What you need to know about the right to education

Last update: June 9, 2022

Why is it important to have the right to education formally enshrined in law and other instruments?   

Around 258 million children and youth are deprived of education worldwide as a result of social, economic and cultural factors. Yet only 70 per cent of the world’s countries legally guarantee 9 years or more of compulsory education. While girls continue to be severely disadvantaged, 132 million boys are out of school. And an estimated 617 million children and adolescents cannot read a simple sentence or undertake a straightforward maths calculation with two thirds of that number actually sitting in classrooms.

Education is an empowering right in itself and one of the most powerful tools by which economically and socially marginalized children and adults can lift themselves out of poverty and participate fully in society. To unleash the full transformational power of education and meet international markers of progress such as those of the Sustainable Development Agenda, everyone must have access to it. Binding countries to certain standards by way of law is one way of ensuring access to quality education is widened. Legal guarantees and protection of the right to education are not time-bound (unlike policies and plans). They also ensure that judicial mechanisms (such as courts and tribunals) can determine whether human rights obligations are respected, impose sanctions for violations and transgressions, and ensure that appropriate action is taken.

How does UNESCO work to ensure the right to education?  

Through its programme on the right to education, UNESCO develops, monitors and promotes education norms and standards in relation to the right to education to advance the aims of the Education 2030 Agenda. It provides guidance, technical advice and assistance to Member States in reviewing or developing their own legal and policy frameworks, and builds capacities, partnerships and awareness on key challenges especially in light of the evolving education context.  

It also supports and monitors States in their application of legal instruments, conventions and recommendations through periodic consultations, its online Observatory on the right to education and the interactive tool, Her Atlas, which shows where in the world and to what extent women and girls have their educational rights protected by law. As part of the monitoring, UNESCO also works closely with the UN system and the Office of the High Commissioner for Human Rights.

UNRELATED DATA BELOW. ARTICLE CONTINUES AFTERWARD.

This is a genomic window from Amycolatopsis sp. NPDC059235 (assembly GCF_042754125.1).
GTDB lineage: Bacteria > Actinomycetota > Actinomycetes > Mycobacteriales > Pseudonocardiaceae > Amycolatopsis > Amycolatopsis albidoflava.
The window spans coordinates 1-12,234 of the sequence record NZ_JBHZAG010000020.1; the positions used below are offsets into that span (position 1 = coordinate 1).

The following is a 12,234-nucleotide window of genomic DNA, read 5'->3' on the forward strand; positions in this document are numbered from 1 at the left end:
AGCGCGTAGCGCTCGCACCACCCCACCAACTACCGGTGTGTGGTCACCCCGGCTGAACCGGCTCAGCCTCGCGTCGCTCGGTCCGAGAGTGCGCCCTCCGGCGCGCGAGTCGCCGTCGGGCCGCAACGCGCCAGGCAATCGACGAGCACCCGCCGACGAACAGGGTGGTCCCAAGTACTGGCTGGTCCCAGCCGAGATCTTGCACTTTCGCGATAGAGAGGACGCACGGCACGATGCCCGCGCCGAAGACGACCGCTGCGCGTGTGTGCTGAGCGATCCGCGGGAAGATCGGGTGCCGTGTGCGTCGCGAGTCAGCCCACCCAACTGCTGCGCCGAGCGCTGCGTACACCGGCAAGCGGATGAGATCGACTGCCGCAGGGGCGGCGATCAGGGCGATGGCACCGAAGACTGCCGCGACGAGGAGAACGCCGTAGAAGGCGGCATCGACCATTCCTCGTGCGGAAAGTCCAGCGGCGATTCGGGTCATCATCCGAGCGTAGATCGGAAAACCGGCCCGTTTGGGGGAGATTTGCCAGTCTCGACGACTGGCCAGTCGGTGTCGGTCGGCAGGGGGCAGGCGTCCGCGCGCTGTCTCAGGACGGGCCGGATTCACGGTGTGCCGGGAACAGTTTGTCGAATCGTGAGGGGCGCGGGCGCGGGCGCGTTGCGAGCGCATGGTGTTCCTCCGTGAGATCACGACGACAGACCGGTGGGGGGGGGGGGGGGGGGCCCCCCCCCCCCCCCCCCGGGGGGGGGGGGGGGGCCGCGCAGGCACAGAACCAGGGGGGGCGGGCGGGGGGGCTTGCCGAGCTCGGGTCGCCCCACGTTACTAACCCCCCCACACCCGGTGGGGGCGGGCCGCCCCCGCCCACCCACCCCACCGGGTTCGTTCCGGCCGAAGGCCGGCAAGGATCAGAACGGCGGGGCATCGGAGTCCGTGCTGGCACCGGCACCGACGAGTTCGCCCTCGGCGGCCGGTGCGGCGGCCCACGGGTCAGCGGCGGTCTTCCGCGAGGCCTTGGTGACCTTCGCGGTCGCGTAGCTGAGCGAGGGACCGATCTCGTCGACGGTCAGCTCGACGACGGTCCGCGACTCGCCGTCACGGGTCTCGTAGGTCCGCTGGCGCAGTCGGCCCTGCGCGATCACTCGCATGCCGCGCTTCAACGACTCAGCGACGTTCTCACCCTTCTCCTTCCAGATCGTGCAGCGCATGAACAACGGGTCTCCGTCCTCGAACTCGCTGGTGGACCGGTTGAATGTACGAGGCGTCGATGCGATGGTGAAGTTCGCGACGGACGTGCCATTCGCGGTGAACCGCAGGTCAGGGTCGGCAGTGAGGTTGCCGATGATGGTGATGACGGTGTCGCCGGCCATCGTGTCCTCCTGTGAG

In addition, it advocates for and promotes the right to education through communication actions as well as research and studies on specific components of this right such as on pre-primary education, higher education, and digital learning.  

UNESCO mobilises, develops and fosters global partnerships to raise awareness on key issues such as the right to education of climate-displaced persons, non-state actors in education and the right to education of vulnerable groups.  

Who does UNESCO partner with to ensure the right to education?

UNESCO has the lead role and responsibility in the field of the right to education in the United Nations system and cooperates with the following United Nations human rights bodies in monitoring the implementation of treaties and conventions relating to that right:

UNESCO also acknowledges the importance of non-governmental organizations (NGOS), associations and the intellectual community in international cooperation and has built a network with organizations in its fields of competence including:

More on UNESCO's partners for the right to education.